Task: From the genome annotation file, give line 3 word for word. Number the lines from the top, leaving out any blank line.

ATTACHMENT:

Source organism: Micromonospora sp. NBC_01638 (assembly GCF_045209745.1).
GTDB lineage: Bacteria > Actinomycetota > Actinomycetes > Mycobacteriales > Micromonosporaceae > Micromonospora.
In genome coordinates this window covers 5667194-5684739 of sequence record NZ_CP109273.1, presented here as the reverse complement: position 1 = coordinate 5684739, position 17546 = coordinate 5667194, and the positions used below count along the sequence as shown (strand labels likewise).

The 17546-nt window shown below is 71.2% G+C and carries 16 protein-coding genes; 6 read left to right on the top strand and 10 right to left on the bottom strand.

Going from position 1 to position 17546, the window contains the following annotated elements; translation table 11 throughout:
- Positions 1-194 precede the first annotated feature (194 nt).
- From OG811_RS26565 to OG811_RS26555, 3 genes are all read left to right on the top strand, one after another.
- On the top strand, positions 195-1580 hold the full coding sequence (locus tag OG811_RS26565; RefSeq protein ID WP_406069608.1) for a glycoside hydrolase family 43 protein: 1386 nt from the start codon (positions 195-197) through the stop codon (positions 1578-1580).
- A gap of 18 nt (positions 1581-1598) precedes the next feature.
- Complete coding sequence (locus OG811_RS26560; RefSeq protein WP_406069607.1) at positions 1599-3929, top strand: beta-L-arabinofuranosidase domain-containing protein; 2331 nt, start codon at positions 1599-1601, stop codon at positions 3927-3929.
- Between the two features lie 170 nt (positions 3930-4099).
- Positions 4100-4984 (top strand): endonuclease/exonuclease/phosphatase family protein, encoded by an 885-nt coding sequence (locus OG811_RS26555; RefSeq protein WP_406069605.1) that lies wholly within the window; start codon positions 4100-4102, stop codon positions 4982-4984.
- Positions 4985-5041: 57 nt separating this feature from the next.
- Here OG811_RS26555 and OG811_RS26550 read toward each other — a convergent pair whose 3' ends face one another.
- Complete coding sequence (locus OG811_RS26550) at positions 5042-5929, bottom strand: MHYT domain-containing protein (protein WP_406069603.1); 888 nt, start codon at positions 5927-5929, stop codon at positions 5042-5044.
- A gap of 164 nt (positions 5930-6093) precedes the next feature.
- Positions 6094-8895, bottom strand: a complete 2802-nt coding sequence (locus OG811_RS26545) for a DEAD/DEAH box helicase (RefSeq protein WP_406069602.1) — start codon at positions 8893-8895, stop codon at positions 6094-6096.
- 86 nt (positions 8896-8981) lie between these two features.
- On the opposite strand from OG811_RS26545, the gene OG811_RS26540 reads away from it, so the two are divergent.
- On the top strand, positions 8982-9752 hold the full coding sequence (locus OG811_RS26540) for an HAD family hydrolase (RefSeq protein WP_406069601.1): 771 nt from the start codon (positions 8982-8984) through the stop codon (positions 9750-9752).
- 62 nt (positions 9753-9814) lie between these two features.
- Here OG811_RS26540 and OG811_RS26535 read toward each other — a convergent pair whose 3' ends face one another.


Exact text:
In genome coordinates this window covers 5667194-5684739 of sequence record NZ_CP109273.1, presented here as the reverse complement: position 1 = coordinate 5684739, position 17546 = coordinate 5667194, and the positions used below count along the sequence as shown (strand labels likewise).